by Rev. Matthew Zickler
“Exsurge Domine!” “Arise, O God!” With that Latin phrase the Roman commission commenced the papal bull drafted to excommunicate the “heretic,” Martin Luther. The draft was delivered to Leo X on May 2, 1520 as he was at a hunting lodge retreating in pursuit of wild boars. The context was fitting, as the bull continued by pleading for God to arise and act “against the foxes and wild boar who are destroying the vineyard of the Lord, who had bestowed jurisdiction over it to Peter and his successors.” For the Roman Curia, Luther and his writings had gone too far. They had pushed the limits of what was acceptable for teaching in the church and now must be understood as heresy.
The bull was dated June 15th of 1520, and listed forty-one statements from Luther which it considered deviations from church doctrine. These dealt with such sundry topics as penance, indulgences, sin remaining after baptism, confession, faith, the demand for both kinds in the sacrament, etc. Likewise it also called for all of Luther’s books to be burned so as to prevent others from reading them and being infected by them. It also gave Luther sixty days to recant everything.
The bull made life harder not just for Luther, but anyone showing any sympathy and protection for his well-being, as they were listed under its auspices too. This put such figures as Luther’s Elector, Frederick the Wise, in a most precarious position since Luther’s protection came first and foremost from him.
So, what did Luther do when the bull arrived in Wittenberg in October of that same year? Immediately he did nothing, at least not necessarily anything with the bull per se. He continued to write and in his writings he persisted in professing the assumption that this bull was the work of his nemesis, John Eck. He wrote as though the pope were innocent in this, and did so in a fashion which conveyed his intention and desire to remain a part of the church rather than to create division. However, when the sixty days came to an end, Luther did not stand idly by. Making a great statement, one in direct reciprocation to the burning of his works, he gathered a crowd in Wittenberg and burned the canon law of the church. This statement made the point that these teachings were the heretical ones. These teachings, not Luther’s writings, were in direct opposition to Scripture. In his great act of defiance, he then also set ablaze the bull, Exsurge Domine.
When this act of defiance is discussed, often it is associated with Luther’s most historic moment of boldness: the Diet of Worms where he made the confession, “Here I stand!” However, something should be clarified. The burning of the bull was not something Luther did lightly, or with great pomp necessarily. He later told his friend and superior Johann von Staupitz that he did this while “trembling and praying.”
Such an attitude should give us insight into Luther’s motivation. How so? Often Luther is considered a sort of loudmouthed insolent; the first punk rocker fighting against the establishment keeping him down; the first rebellious advocate for the individual over and against the institution. But even in such an insubordinate act, Luther did not act for his own interest. Luther did not act to rebel for the sake of rebellion. He did not operate with the concern for the individual above all. Nor did he split from the church of his own accord to start something better.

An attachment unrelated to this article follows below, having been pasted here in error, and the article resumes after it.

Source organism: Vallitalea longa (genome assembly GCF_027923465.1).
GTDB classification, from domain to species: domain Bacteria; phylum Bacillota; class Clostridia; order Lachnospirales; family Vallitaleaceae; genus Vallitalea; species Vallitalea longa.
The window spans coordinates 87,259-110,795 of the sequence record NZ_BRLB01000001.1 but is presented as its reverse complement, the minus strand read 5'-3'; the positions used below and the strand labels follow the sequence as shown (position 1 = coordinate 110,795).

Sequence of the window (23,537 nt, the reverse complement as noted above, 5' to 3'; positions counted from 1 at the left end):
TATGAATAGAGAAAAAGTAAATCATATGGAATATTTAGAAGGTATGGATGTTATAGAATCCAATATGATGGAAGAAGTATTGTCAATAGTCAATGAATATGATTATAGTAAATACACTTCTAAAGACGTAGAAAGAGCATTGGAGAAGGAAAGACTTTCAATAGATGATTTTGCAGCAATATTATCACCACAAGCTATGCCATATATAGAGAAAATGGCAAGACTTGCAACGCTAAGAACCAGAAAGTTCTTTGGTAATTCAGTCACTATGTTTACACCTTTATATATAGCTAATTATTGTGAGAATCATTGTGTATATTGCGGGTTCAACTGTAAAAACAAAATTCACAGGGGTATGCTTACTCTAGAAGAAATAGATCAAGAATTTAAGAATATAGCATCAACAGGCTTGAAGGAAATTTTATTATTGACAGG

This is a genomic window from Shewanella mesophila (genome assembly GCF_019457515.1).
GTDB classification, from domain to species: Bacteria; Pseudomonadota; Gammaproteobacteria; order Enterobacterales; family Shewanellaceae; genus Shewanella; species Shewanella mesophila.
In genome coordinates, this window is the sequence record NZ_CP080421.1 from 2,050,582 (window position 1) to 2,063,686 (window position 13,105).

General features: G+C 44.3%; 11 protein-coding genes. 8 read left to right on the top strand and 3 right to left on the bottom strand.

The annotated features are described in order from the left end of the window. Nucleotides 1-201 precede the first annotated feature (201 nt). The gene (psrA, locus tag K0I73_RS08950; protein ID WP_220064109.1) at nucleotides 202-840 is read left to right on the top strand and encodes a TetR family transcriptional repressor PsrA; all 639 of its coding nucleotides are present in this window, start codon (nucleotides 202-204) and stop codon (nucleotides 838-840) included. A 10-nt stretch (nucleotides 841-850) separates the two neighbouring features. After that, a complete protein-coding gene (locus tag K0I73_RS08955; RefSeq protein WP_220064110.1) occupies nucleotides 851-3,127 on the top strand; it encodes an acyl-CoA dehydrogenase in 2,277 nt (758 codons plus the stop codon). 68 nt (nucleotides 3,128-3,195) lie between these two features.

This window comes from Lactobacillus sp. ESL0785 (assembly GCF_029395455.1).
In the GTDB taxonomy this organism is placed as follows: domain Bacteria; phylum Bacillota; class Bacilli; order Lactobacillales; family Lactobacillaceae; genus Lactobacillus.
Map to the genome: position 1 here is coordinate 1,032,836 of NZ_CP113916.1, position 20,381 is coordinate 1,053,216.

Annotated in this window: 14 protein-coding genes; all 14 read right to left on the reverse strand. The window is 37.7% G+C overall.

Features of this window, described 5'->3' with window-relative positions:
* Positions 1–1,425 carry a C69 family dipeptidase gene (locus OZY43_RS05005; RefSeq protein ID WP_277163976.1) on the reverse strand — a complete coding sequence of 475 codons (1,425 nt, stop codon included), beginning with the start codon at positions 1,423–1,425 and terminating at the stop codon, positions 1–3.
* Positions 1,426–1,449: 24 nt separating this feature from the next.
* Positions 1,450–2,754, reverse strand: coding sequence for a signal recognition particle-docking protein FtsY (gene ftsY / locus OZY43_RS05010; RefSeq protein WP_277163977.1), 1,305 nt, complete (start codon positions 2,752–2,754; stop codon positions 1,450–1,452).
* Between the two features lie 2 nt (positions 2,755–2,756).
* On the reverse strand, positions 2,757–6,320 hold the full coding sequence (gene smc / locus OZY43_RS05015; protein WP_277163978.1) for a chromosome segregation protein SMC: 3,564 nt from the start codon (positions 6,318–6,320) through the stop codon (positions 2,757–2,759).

Rather, he saw these things as necessary consequences of his duty as a doctor of the church: to preach and teach the Scriptures and rebuke any who taught otherwise. When Luther burned the bull Exsurge Domine he was not doing so as an impudent demonstration of the power of one, he was doing so as a Christian bound by God’s Word, as a professor confessing that Word publicly, just as he had vowed to do. In fact, if one would like true insight into what was happening he should look no further than what Luther later said in describing the Fourth Commandment: “We should fear and love God so that we do not despise or anger our parents and other authorities, but honor them, serve and obey them, love and cherish them.” Luther saw his duty under the authority of the Word as to “hold firm to the trustworthy word as taught, so that he may be able to give instruction in sound doctrine and also to rebuke those who contradict it” (Titus 1:9).
In our day, we should take a lesson from this. While the individual is rightly granted amazing care under the watchful and loving eye of our gracious Lord Jesus, His concern for us isn’t that we be able to express ourselves at any cost. His concern, likewise, is not that we demand whatever our sinful flesh might crave. His concern is not that we make sure the oppressive “man” knows that he cannot hold us down. Rather our Lord’s concern would be that our sinful selves be drowned and die that a new man would arise by the grace won for us on the cross, that we cling to the promise that, by faith alone, He has fulfilled the entire law for us, being crucified for our transgression and raised for our justification. This is the very Gospel that Luther sought to defend and confess in the burning of Exsurge Domine. May our Lord grant us such faith and norm our actions and our confession by the same rule: sola fide, sola gratia, sola scriptura, solus Christus, soli Deo Gloria!
The Rev. Matthew Zickler is pastor of Grace Lutheran Church, Western Springs, Ill.
 Martin Brecht, Martin Luther: His Road to Reformation, 1483-1521 (Minneapolis: Fortress Press, 1993), 391.
 Ibid., 424. Cf also LW 48:192.